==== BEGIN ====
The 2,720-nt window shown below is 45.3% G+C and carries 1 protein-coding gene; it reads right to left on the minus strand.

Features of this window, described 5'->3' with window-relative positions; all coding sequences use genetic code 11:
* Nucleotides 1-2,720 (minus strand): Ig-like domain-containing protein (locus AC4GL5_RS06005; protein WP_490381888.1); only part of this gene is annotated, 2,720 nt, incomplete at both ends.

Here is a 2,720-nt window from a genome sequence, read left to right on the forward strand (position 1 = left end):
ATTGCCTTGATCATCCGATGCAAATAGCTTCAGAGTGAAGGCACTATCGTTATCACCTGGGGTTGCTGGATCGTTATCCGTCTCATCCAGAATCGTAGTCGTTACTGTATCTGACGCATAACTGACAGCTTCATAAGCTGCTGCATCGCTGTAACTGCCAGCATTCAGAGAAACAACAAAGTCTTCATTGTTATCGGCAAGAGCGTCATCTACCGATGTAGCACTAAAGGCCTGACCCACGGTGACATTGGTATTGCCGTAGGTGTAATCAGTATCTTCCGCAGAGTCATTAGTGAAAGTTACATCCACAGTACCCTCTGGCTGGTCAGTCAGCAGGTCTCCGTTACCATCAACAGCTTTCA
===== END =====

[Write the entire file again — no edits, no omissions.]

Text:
The 2,720-nt window shown below is 45.3% G+C and carries 1 protein-coding gene; it reads right to left on the minus strand.

Features of this window, described 5'->3' with window-relative positions; all coding sequences use genetic code 11:
* Nucleotides 1-2,720 (minus strand): Ig-like domain-containing protein (locus AC4GL5_RS06005; protein WP_490381888.1); only part of this gene is annotated, 2,720 nt, incomplete at both ends.

Here is a 2,720-nt window from a genome sequence, read left to right on the forward strand (position 1 = left end):
ATTGCCTTGATCATCCGATGCAAATAGCTTCAGAGTGAAGGCACTATCGTTATCACCTGGGGTTGCTGGATCGTTATCCGTCTCATCCAGAATCGTAGTCGTTACTGTATCTGACGCATAACTGACAGCTTCATAAGCTGCTGCATCGCTGTAACTGCCAGCATTCAGAGAAACAACAAAGTCTTCATTGTTATCGGCAAGAGCGTCATCTACCGATGTAGCACTAAAGGCCTGACCCACGGTGACATTGGTATTGCCGTAGGTGTAATCAGTATCTTCCGCAGAGTCATTAGTGAAAGTTACATCCACAGTACCCTCTGGCTGGTCAGTCAGCAGGTCTCCGTTACCATCAACAGCTTTCA